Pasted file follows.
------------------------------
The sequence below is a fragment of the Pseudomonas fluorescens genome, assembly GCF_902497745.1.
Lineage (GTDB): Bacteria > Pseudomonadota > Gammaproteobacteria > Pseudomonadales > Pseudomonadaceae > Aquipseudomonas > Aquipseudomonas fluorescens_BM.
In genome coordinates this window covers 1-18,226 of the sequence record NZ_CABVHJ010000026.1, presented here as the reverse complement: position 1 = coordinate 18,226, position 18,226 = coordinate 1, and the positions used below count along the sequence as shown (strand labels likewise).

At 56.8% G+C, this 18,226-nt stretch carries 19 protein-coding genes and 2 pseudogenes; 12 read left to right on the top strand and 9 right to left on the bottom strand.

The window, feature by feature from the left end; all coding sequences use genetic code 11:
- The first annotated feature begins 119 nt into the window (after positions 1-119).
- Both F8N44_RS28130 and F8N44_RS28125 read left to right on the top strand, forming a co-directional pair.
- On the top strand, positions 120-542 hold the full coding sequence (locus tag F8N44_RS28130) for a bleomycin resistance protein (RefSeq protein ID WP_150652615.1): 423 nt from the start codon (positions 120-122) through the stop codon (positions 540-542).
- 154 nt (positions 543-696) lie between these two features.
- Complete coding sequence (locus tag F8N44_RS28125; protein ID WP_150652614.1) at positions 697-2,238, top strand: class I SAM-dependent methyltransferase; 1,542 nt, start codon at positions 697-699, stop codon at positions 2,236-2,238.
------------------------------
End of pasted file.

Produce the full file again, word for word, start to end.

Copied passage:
The sequence below is a fragment of the Pseudomonas fluorescens genome, assembly GCF_902497745.1.
Lineage (GTDB): Bacteria > Pseudomonadota > Gammaproteobacteria > Pseudomonadales > Pseudomonadaceae > Aquipseudomonas > Aquipseudomonas fluorescens_BM.
In genome coordinates this window covers 1-18,226 of the sequence record NZ_CABVHJ010000026.1, presented here as the reverse complement: position 1 = coordinate 18,226, position 18,226 = coordinate 1, and the positions used below count along the sequence as shown (strand labels likewise).

At 56.8% G+C, this 18,226-nt stretch carries 19 protein-coding genes and 2 pseudogenes; 12 read left to right on the top strand and 9 right to left on the bottom strand.

The window, feature by feature from the left end; all coding sequences use genetic code 11:
- The first annotated feature begins 119 nt into the window (after positions 1-119).
- Both F8N44_RS28130 and F8N44_RS28125 read left to right on the top strand, forming a co-directional pair.
- On the top strand, positions 120-542 hold the full coding sequence (locus tag F8N44_RS28130) for a bleomycin resistance protein (RefSeq protein ID WP_150652615.1): 423 nt from the start codon (positions 120-122) through the stop codon (positions 540-542).
- 154 nt (positions 543-696) lie between these two features.
- Complete coding sequence (locus tag F8N44_RS28125; protein ID WP_150652614.1) at positions 697-2,238, top strand: class I SAM-dependent methyltransferase; 1,542 nt, start codon at positions 697-699, stop codon at positions 2,236-2,238.